This is what I wrote last time:

…it is my opinion (note I said opinion and not biblical based argument)  that a child must be ready and able to sit in the worship service without being a <major> distraction to the parents and others around them. As the parent is to teach the child, so is the preaching to teach the parent. If the parents cannot focus, they are not edified. If they are not edified, they do not learn. If we do not learn ABOUT God, then how do we KNOW God? If we do not know God then how do we teach our children about HIM? Knowing God is our greatest aim in life! To know and be known – what a wonderful God we have!

John Calvin stated,

“Wherever we find the Word of God surely preached and heard, and the sacraments administered according to the institution of Christ, there, it is not to be doubted, is a church of God.”

There is much emphasis on the preaching in our church and rightly so! However also note that Calvin clarified his statement with a resounding “and heard…” If a preacher stands on a street corner and preaches the pure gospel and no one is around to hear it that is not a church. Thus it is with preaching in a building to the believers. If we are present but distracted, we do not hear, thus we are not edified.

I believe that families should be together in worship.   I am not able to figure out what the age to start this is of course…so if you have any insight please let me know. Maybe I am just not seeing it. I do believe that children should be ready and not major distractions to those around them. However that should not be used as an easy excuse to keep our kids out of the corporate worship service for comfort’s sake.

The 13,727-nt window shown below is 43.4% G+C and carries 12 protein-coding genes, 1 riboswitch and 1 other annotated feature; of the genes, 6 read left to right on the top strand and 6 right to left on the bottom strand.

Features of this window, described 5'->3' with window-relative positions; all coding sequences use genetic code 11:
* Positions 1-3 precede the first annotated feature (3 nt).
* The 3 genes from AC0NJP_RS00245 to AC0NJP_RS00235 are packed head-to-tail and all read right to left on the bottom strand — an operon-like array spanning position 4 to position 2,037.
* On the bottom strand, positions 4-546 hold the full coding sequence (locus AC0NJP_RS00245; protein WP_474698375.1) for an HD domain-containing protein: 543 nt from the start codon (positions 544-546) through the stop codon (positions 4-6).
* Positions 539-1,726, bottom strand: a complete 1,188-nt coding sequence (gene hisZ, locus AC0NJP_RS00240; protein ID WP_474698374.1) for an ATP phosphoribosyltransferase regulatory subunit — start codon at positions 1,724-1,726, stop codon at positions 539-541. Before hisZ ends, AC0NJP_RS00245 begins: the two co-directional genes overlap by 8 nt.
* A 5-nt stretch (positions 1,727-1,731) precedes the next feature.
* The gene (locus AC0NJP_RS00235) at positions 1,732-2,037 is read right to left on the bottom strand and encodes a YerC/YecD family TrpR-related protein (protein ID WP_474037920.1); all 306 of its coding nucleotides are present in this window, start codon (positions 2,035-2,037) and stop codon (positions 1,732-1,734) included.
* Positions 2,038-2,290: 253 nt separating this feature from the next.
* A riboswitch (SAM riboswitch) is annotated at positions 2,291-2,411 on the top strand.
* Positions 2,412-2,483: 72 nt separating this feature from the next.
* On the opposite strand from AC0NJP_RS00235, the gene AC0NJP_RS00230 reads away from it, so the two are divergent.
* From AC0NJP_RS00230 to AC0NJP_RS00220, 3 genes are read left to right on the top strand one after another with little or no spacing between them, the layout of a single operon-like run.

For practicality’s sake I would like a place to take my 3 year old until she has learned enough discipline at home to at least sit still without screaming “NO DADDY DON’T …” during the prayer, or tossing Mentos into the offering bags. Perhaps extending the age of the nursery would be a good thing.  Perhaps not. My theological mind is telling me it is time to train her up and include her in worship.  It will be challenging for us either now or at 4 or at 5.    As Rob­bie Castle­man said in her book, Par­ent­ing in the Pew, “It has been said that mod­ern peo­ple wor­ship their work, work at their play, and play at their wor­ship. We need to work at our wor­ship. With chil­dren, we often have to work harder.”   We sure do.

So, while our first was ready at 3, I am hoping our second will be ready at 4 – maybe 5 – but she is in worship at 3.   To the people worshipping around us, sorry… you may get an impromptu dance lesson or the occasional lemon Mentos tossed your way.